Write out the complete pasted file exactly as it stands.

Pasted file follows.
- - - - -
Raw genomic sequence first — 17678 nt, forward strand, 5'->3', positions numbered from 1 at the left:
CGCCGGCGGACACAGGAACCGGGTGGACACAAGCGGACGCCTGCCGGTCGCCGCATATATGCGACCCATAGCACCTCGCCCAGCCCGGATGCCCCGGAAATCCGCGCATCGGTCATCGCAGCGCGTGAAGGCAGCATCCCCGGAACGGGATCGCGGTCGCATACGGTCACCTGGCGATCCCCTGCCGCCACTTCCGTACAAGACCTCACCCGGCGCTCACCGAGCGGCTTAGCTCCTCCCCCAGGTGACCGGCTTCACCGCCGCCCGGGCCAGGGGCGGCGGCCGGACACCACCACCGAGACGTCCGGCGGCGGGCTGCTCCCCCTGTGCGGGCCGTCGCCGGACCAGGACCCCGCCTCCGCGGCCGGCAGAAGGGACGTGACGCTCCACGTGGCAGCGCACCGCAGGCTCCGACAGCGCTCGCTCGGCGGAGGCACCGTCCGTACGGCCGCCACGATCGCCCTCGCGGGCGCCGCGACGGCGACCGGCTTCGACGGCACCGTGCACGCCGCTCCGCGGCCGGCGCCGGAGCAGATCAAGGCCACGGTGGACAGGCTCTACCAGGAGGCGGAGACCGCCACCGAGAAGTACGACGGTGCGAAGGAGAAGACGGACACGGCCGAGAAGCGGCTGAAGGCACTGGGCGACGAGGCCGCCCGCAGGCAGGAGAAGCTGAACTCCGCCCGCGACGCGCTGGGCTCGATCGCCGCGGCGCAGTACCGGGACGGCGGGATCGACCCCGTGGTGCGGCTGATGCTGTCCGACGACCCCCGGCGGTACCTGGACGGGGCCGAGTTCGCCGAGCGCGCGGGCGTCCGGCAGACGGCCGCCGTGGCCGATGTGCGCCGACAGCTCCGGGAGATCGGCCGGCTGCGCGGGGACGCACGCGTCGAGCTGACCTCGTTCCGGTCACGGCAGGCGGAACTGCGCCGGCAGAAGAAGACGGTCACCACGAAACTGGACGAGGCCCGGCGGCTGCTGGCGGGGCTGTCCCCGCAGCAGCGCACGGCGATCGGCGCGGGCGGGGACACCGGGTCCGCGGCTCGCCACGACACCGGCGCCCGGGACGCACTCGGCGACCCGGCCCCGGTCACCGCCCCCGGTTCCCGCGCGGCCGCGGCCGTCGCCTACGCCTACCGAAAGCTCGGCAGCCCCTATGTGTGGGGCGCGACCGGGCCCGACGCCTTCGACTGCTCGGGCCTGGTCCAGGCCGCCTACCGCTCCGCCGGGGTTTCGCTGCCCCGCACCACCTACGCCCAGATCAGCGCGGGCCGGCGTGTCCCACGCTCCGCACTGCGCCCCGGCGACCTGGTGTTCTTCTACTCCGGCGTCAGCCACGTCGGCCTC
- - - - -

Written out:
Raw genomic sequence first — 17678 nt, forward strand, 5'->3', positions numbered from 1 at the left:
CGCCGGCGGACACAGGAACCGGGTGGACACAAGCGGACGCCTGCCGGTCGCCGCATATATGCGACCCATAGCACCTCGCCCAGCCCGGATGCCCCGGAAATCCGCGCATCGGTCATCGCAGCGCGTGAAGGCAGCATCCCCGGAACGGGATCGCGGTCGCATACGGTCACCTGGCGATCCCCTGCCGCCACTTCCGTACAAGACCTCACCCGGCGCTCACCGAGCGGCTTAGCTCCTCCCCCAGGTGACCGGCTTCACCGCCGCCCGGGCCAGGGGCGGCGGCCGGACACCACCACCGAGACGTCCGGCGGCGGGCTGCTCCCCCTGTGCGGGCCGTCGCCGGACCAGGACCCCGCCTCCGCGGCCGGCAGAAGGGACGTGACGCTCCACGTGGCAGCGCACCGCAGGCTCCGACAGCGCTCGCTCGGCGGAGGCACCGTCCGTACGGCCGCCACGATCGCCCTCGCGGGCGCCGCGACGGCGACCGGCTTCGACGGCACCGTGCACGCCGCTCCGCGGCCGGCGCCGGAGCAGATCAAGGCCACGGTGGACAGGCTCTACCAGGAGGCGGAGACCGCCACCGAGAAGTACGACGGTGCGAAGGAGAAGACGGACACGGCCGAGAAGCGGCTGAAGGCACTGGGCGACGAGGCCGCCCGCAGGCAGGAGAAGCTGAACTCCGCCCGCGACGCGCTGGGCTCGATCGCCGCGGCGCAGTACCGGGACGGCGGGATCGACCCCGTGGTGCGGCTGATGCTGTCCGACGACCCCCGGCGGTACCTGGACGGGGCCGAGTTCGCCGAGCGCGCGGGCGTCCGGCAGACGGCCGCCGTGGCCGATGTGCGCCGACAGCTCCGGGAGATCGGCCGGCTGCGCGGGGACGCACGCGTCGAGCTGACCTCGTTCCGGTCACGGCAGGCGGAACTGCGCCGGCAGAAGAAGACGGTCACCACGAAACTGGACGAGGCCCGGCGGCTGCTGGCGGGGCTGTCCCCGCAGCAGCGCACGGCGATCGGCGCGGGCGGGGACACCGGGTCCGCGGCTCGCCACGACACCGGCGCCCGGGACGCACTCGGCGACCCGGCCCCGGTCACCGCCCCCGGTTCCCGCGCGGCCGCGGCCGTCGCCTACGCCTACCGAAAGCTCGGCAGCCCCTATGTGTGGGGCGCGACCGGGCCCGACGCCTTCGACTGCTCGGGCCTGGTCCAGGCCGCCTACCGCTCCGCCGGGGTTTCGCTGCCCCGCACCACCTACGCCCAGATCAGCGCGGGCCGGCGTGTCCCACGCTCCGCACTGCGCCCCGGCGACCTGGTGTTCTTCTACTCCGGCGTCAGCCACGTCGGCCTC